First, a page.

The Times of London
General Laurent Nkunda is a contradiction. An urbane jungle-dweller; an evangelical Christian warlord; a cerebral military strategist who unleashes awful brutality; a tribal protector and father of six who recruits children into his ranks; a patriot who wages war and steals the resources of the Democratic Republic of Congo.
As ever, General Nkunda, 41, has been justifying his assaults by saying that he must protect minority ethnic Tutsis. This week his 4,000 well-trained, disciplined troops marched from their mountain strongholds past the volcanoes and villages of North Kivu before stopping a few miles from Goma, a dusty provincial town bloated with refugees. The national army fled in disarray and UN peacekeepers failed to halt his advance.
Tall and slim, General Nkunda sometimes dresses in smartly pressed camouflage fatigues with a beret and a gold-topped cane, at other times in warlord chic with dark sunglasses, cowboy hat and a badge emblazoned with the slogan “Rebels for Christ”.
He studied psychology before joining the rebel army of Paul Kagame, now the President of Rwanda, in 1993. Their close relationship endures, and many accuse Rwanda of backing General Nkunda’s rebellion. Mr Kagame denies this – but he has the influence to rein in the general if he chooses to, and it is clear that Rwandan businessmen and politicians benefit from the general’s control of a swath of the country.
In 1994 General Nkunda and Mr Kagame, fellow Tutsis, fought alongside each other to push the Hutu tribal militias responsible for Rwanda’s genocide out of the country and into what was then neighbouring Zaire, which became Congo in 1997.
In the ensuing war General Nkunda became a senior rebel officer, helping to topple Zaire’s President, Mobutu Sese Seko. As Rwanda, Uganda, Zimbabwe and Angola all joined in the fight and stripped the country of its resources – from gold and tin to cows and bushmeat — General Nkunda’s reputation for ruthlessness grew.
In 2002 he brutally suppressed a mutiny in Kisangani, a key trading town formerly known as Stanleyville that sits on a broad bend in the Congo River. More than 160 people were executed, some bound and flung off a bridge into the river, earning him the nickname “The Butcher of Kisangani”.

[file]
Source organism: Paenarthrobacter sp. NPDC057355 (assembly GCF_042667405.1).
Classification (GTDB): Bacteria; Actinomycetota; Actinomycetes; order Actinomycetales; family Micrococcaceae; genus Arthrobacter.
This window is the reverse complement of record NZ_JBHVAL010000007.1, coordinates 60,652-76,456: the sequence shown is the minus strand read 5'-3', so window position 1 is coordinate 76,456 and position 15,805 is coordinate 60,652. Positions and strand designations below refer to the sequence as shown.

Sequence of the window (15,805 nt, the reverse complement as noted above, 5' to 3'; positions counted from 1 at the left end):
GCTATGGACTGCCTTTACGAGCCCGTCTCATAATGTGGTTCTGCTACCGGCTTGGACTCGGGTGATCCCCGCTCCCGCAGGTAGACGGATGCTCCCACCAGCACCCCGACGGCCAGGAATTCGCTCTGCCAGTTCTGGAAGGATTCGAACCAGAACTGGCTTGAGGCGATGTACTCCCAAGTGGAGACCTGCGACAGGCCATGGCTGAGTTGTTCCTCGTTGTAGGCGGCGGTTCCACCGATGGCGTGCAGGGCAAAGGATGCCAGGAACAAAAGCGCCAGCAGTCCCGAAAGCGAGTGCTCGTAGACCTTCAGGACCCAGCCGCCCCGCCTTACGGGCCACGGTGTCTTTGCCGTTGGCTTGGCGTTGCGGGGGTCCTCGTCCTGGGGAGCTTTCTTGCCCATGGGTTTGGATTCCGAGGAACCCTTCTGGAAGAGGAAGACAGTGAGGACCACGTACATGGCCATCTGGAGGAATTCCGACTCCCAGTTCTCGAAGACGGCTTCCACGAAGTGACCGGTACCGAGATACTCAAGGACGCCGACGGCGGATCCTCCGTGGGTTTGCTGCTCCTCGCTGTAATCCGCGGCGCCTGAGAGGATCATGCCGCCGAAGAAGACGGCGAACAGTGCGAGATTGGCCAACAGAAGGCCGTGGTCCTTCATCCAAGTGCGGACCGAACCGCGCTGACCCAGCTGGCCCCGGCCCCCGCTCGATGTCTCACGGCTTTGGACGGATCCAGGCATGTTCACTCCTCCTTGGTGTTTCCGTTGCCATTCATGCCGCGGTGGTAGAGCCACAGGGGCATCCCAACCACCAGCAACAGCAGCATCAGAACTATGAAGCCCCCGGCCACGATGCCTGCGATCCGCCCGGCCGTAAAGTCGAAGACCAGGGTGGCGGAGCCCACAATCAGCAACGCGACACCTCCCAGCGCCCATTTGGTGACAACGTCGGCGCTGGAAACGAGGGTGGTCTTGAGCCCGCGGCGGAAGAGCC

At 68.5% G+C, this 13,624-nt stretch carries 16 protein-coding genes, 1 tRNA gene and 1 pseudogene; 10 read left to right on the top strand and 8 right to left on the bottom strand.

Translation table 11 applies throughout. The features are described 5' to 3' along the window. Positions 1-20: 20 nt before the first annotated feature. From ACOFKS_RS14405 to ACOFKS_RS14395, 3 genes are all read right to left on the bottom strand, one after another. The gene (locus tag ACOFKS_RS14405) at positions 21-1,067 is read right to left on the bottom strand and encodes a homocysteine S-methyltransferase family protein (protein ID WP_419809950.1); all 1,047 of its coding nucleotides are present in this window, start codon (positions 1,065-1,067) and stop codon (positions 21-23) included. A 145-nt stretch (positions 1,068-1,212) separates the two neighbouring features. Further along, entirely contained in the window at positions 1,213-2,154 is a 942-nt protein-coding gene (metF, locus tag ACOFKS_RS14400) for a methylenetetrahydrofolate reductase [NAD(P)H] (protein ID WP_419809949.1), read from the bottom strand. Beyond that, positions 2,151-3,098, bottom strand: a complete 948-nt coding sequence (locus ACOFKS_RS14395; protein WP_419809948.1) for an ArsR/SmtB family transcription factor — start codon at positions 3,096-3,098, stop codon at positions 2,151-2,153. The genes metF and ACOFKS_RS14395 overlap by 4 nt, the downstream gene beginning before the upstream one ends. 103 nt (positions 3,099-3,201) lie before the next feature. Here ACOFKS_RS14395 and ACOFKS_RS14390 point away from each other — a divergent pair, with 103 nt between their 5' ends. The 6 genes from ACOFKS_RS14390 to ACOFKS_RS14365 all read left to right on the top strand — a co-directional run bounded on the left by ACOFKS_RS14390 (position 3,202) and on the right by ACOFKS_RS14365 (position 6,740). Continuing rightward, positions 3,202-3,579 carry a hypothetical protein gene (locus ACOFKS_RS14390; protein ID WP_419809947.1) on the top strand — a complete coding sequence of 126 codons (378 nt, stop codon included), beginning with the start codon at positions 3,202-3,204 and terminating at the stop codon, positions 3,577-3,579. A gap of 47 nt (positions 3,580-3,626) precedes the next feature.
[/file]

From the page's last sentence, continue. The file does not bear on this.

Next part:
A 2003 peace deal intended to end the war – which had already claimed three million lives — gave him the rank of general in the national army but the agreement failed to end the fighting. Millions have died from disease or starvation, hundreds of thousands have been raped, and tens of thousands of children have been recruited to fight.
General Nkunda refused to report to the capital, Kinshasa, blaming the Government for failing to disarm the remaining Hutu militias in the east of the country. In June 2004 his troops besieged and then overran the once-beautiful town of Bukavu on the southern shore of Lake Kivu. Declaring that he had to protect the town’s Tutsi population from ethnic attacks, his troops launched their own pogrom, raping women and children, murdering civilians and looting homes and shops.
For these crimes an arrest warrant was issued in 2005 but despite the presence in the region of 17,000 UN troops, General Nkunda has for years run a chunk of North Kivu as a private fiefdom from his mountain stronghold in Rutshuru. In person he is softly spoken and switches easily between English, French, Swahili and Kinyarwanda. He has a tendency to refer to himself in the third person and says he admires Mahatma Gandhi and President Bush. For now General Nkunda has ordered his forces not to enter Goma but if he changes his mind there is little to stop them. Everyone knows what happened in Bukavu; Goma’s civilian residents are rightly terrified.